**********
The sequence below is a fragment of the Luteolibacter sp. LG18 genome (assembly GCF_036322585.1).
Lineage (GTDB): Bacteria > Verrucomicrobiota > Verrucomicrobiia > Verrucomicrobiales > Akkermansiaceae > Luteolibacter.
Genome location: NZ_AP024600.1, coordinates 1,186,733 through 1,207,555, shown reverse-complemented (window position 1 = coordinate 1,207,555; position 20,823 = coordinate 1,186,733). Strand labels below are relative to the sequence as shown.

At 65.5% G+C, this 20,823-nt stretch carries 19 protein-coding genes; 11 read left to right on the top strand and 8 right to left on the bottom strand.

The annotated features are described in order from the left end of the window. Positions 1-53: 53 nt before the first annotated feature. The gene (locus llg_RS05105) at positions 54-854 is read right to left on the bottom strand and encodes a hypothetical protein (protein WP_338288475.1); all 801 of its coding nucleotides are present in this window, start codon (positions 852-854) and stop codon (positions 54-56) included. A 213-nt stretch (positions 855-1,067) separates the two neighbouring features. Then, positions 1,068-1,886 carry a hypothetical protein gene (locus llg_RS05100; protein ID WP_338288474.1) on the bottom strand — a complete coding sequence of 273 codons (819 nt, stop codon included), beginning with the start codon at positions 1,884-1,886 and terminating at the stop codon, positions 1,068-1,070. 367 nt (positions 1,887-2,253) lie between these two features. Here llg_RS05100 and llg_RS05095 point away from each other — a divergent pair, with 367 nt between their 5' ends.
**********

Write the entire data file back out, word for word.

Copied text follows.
The sequence below is a fragment of the Luteolibacter sp. LG18 genome (assembly GCF_036322585.1).
Lineage (GTDB): Bacteria > Verrucomicrobiota > Verrucomicrobiia > Verrucomicrobiales > Akkermansiaceae > Luteolibacter.
Genome location: NZ_AP024600.1, coordinates 1,186,733 through 1,207,555, shown reverse-complemented (window position 1 = coordinate 1,207,555; position 20,823 = coordinate 1,186,733). Strand labels below are relative to the sequence as shown.

At 65.5% G+C, this 20,823-nt stretch carries 19 protein-coding genes; 11 read left to right on the top strand and 8 right to left on the bottom strand.

The annotated features are described in order from the left end of the window. Positions 1-53: 53 nt before the first annotated feature. The gene (locus llg_RS05105) at positions 54-854 is read right to left on the bottom strand and encodes a hypothetical protein (protein WP_338288475.1); all 801 of its coding nucleotides are present in this window, start codon (positions 852-854) and stop codon (positions 54-56) included. A 213-nt stretch (positions 855-1,067) separates the two neighbouring features. Then, positions 1,068-1,886 carry a hypothetical protein gene (locus llg_RS05100; protein ID WP_338288474.1) on the bottom strand — a complete coding sequence of 273 codons (819 nt, stop codon included), beginning with the start codon at positions 1,884-1,886 and terminating at the stop codon, positions 1,068-1,070. 367 nt (positions 1,887-2,253) lie between these two features. Here llg_RS05100 and llg_RS05095 point away from each other — a divergent pair, with 367 nt between their 5' ends.